Rathkerewwa: Summary of Findings

Research and Report Writing Team: D. G. K. M. Chandradasa, S. Nilukshi, A. G. K. K. Dissanayaka, W. N. P. Fernando, H. G. D. Chandani, C. P. M. Gunawardana, N. G. W. Kulasuriya, W. T. N. N. M. Polgolla, M. G. Madushani Amarasuriya

English Summary: Chamalie Gunawardana 

The 2010 Field Research Training Program for final year students specializing in Sociology was conducted in the Embilipitiya Divisional Secretariat. The aim of the training program was to provide a practical knowledge on how to conduct a research in a selected research field with prearranged research aims. Our research field was based at Rathkerewwa, one of the G.S. divisions in Embilipitiya Divisional Secretariat. As indicated by Grama Niladari reports of 2008, Rathkerewwa span over a land area of 5km² and has five villages- Kandaura, Dakunu Ela, Mudunmankada, Saifan Pedesa, and Udawalawa. Ratkerewwa is home to a population of approximately 6832 in 1600 families. According to statistics of 2008, the majority of this population is Sinhala Buddhist. Most of these families receive a monthly income less than 5000 rupees.

A discussion with villagersAccording to the information recorded in the official documentation of Rathkerawwa, the majority (762 persons) is employed in the agricultural sector. The number of people employed in private and government sectors are respectively 605 and 136. Rathkerewwa has one health centre and a child and maternal clinic. There are about six community centers, two cemeteries and two playgrounds in the village.

Within a limited timeframe of three days, we could only conduct our research in the Mudunmankada village of the Rathkerawwa G.S. division. Our attempt, here, is to provide a brief description of what we learnt about Rathkerewwa during this short period.

On the first day, we conducted a household survey using a structured questionnaire. We not only collected important data through this exercise, but also built up a good rapport with the participants. According to the general findings gathered from the studied community, most of the Mudunmankada residents travel to the Embilipitiya town for various services. What we could basically notice at Mudunmankada was they had   single storey houses. Many houses are still under construction and a lot of houses had basic equipments like televisions, refrigerators, and radios. The household survey helped us to understand that most of the villagers of Mudunmankada lived with their nuclear families.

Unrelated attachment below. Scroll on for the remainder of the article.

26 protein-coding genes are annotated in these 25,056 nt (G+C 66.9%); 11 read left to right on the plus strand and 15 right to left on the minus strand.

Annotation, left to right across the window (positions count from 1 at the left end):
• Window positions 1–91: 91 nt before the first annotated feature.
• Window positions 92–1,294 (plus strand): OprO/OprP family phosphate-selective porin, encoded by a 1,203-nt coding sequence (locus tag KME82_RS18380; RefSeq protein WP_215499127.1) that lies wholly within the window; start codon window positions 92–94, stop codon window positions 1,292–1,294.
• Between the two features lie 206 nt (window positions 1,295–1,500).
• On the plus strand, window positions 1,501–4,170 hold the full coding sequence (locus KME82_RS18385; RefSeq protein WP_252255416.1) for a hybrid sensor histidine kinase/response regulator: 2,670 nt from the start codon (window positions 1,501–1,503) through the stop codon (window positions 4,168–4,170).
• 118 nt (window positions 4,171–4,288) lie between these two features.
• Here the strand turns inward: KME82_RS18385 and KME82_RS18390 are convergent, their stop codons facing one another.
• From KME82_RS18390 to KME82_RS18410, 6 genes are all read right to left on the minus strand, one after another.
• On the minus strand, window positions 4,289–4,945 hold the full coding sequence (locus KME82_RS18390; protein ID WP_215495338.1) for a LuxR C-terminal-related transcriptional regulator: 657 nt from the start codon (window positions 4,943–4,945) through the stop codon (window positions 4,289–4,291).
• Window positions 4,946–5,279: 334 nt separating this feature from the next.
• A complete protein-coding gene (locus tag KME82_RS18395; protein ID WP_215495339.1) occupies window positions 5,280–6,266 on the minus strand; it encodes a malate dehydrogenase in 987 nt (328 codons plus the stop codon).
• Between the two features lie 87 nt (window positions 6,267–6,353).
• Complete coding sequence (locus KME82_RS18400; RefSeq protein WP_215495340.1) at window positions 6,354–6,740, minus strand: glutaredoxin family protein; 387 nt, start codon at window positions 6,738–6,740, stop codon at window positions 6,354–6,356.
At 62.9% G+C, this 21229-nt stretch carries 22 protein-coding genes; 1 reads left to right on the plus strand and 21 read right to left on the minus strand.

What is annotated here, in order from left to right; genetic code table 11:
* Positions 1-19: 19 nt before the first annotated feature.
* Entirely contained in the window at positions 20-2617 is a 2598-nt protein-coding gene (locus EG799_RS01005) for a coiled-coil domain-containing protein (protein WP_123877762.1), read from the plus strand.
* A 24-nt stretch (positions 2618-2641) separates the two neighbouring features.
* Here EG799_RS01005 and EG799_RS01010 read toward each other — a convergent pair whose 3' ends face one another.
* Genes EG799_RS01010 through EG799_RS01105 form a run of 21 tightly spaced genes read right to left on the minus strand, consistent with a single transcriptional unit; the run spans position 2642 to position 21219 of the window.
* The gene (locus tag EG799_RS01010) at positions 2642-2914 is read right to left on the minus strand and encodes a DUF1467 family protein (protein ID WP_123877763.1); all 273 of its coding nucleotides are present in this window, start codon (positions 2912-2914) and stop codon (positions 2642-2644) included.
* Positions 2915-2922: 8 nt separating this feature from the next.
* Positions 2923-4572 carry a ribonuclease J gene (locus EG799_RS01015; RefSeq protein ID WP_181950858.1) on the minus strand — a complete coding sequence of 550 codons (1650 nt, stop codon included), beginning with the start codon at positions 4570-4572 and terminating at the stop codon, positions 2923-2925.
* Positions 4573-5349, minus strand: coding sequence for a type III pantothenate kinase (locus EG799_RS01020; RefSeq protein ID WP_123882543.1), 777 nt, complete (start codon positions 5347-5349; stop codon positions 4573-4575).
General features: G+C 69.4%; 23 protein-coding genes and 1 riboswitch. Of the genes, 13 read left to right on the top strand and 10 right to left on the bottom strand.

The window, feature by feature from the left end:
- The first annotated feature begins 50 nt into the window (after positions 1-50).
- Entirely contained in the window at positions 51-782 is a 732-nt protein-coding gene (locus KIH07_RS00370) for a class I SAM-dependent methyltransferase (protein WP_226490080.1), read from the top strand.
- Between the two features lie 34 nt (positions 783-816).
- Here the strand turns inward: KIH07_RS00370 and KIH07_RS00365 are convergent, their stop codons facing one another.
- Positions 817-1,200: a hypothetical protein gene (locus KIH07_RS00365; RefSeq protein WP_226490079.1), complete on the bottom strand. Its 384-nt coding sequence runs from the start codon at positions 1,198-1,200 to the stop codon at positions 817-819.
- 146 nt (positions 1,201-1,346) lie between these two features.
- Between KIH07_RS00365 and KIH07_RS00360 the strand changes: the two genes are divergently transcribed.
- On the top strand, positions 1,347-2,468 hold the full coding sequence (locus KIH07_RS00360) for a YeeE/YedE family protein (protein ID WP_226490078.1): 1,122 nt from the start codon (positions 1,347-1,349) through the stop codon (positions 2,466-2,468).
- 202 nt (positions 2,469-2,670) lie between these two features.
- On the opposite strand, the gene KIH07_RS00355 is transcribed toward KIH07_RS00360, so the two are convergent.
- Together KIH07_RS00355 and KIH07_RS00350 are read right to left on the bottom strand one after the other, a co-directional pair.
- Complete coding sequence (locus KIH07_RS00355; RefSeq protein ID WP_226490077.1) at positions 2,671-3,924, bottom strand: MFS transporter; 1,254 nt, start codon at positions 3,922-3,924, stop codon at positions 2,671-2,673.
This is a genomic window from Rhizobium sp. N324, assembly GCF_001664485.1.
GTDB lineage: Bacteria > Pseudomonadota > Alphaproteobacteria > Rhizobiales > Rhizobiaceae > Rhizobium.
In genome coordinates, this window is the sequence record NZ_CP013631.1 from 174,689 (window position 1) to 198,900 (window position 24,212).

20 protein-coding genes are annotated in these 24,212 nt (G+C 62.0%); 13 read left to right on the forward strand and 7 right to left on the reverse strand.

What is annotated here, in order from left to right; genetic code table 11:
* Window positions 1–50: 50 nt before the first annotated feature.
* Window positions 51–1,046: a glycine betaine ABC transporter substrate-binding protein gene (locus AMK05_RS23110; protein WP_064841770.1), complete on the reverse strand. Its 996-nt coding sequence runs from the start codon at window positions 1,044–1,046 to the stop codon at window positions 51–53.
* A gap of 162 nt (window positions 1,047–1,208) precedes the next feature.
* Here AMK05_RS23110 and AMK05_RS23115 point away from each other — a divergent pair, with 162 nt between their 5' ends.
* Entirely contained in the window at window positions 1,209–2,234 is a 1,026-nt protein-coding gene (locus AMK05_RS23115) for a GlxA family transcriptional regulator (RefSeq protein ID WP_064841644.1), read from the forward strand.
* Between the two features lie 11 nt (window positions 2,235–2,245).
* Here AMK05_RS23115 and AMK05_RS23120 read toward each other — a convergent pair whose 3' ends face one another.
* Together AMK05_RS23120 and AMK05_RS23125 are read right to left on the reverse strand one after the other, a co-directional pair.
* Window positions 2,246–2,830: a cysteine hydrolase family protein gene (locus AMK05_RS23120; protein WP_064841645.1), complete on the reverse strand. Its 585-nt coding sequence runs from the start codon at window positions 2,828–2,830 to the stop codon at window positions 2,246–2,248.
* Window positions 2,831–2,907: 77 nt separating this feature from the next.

According to prior information we received, Rathkerawwa was a resettlement village under the Uda Walawe Irrigation and Resettlement Project (UWIRP). However after we started to gather data using the questionnaire it was evident that the majority of Mudunmankada villagers were illegal settlers. Most of them are squatters who have built their own houses on conserved lands (රක්ෂිත ඉඩම්). As Punchihewa (1985) indicates, legal migration as well as illegal migration took place as a result of the UWIRP. Since the majority of the Mudunmankada people are not legally settled there under UWIRP, they have not received highlands or paddy lands from the government. Therefore, according to participants, a considerable number Mudunmankada villagers have given up agriculture and are engaged in government jobs while others are self-employed and manage small businesses like manufacturing bricks.Rathkerewwa research team

We also planned to gather data on youth, their integration to the community and related issues. What we could find, basically, was that there were not many youth and community integration-related problems in the village. We were told by some Mudunmankada villagers that local youth maintained good interpersonal relationships with their peers as well as with others. A prominent fact about the youth was that most of them had no higher education. Although many have sat the Advanced Level examination, the majority has failed. Some of the youth who were employed were not satisfied with their jobs since they did not have permanent jobs. The male as well as female youth to whom we spoke preferred love marriages to arranged marriages, and they did not approve of pre-marital sexual behaviors.

Drawing a complete picture of Mudunmankada based on our three-day study is anyhow impossible. However, through our survey questionnaire, focus group interviews, in-depth interviews and observations, we were able to get a basic idea about livelihoods, family structure, youth and community integration, as well as the people’s day-to-day lifestyle in the village of Mudunmankada.

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